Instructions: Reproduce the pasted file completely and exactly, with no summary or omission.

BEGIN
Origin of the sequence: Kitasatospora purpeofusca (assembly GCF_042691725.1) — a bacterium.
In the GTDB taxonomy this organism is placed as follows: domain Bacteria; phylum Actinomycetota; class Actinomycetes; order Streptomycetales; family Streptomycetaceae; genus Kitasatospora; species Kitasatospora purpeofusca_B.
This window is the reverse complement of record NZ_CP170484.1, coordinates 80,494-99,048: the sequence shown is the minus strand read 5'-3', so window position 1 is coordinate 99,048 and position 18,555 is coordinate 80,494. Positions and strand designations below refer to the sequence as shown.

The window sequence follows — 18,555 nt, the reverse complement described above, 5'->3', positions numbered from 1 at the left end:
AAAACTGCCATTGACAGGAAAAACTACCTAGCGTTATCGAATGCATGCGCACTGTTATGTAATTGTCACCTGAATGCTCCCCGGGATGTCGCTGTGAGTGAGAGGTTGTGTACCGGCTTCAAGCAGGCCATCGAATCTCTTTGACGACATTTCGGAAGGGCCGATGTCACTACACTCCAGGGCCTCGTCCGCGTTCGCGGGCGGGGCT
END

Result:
Origin of the sequence: Kitasatospora purpeofusca (assembly GCF_042691725.1) — a bacterium.
In the GTDB taxonomy this organism is placed as follows: domain Bacteria; phylum Actinomycetota; class Actinomycetes; order Streptomycetales; family Streptomycetaceae; genus Kitasatospora; species Kitasatospora purpeofusca_B.
This window is the reverse complement of record NZ_CP170484.1, coordinates 80,494-99,048: the sequence shown is the minus strand read 5'-3', so window position 1 is coordinate 99,048 and position 18,555 is coordinate 80,494. Positions and strand designations below refer to the sequence as shown.

The window sequence follows — 18,555 nt, the reverse complement described above, 5'->3', positions numbered from 1 at the left end:
AAAACTGCCATTGACAGGAAAAACTACCTAGCGTTATCGAATGCATGCGCACTGTTATGTAATTGTCACCTGAATGCTCCCCGGGATGTCGCTGTGAGTGAGAGGTTGTGTACCGGCTTCAAGCAGGCCATCGAATCTCTTTGACGACATTTCGGAAGGGCCGATGTCACTACACTCCAGGGCCTCGTCCGCGTTCGCGGGCGGGGCT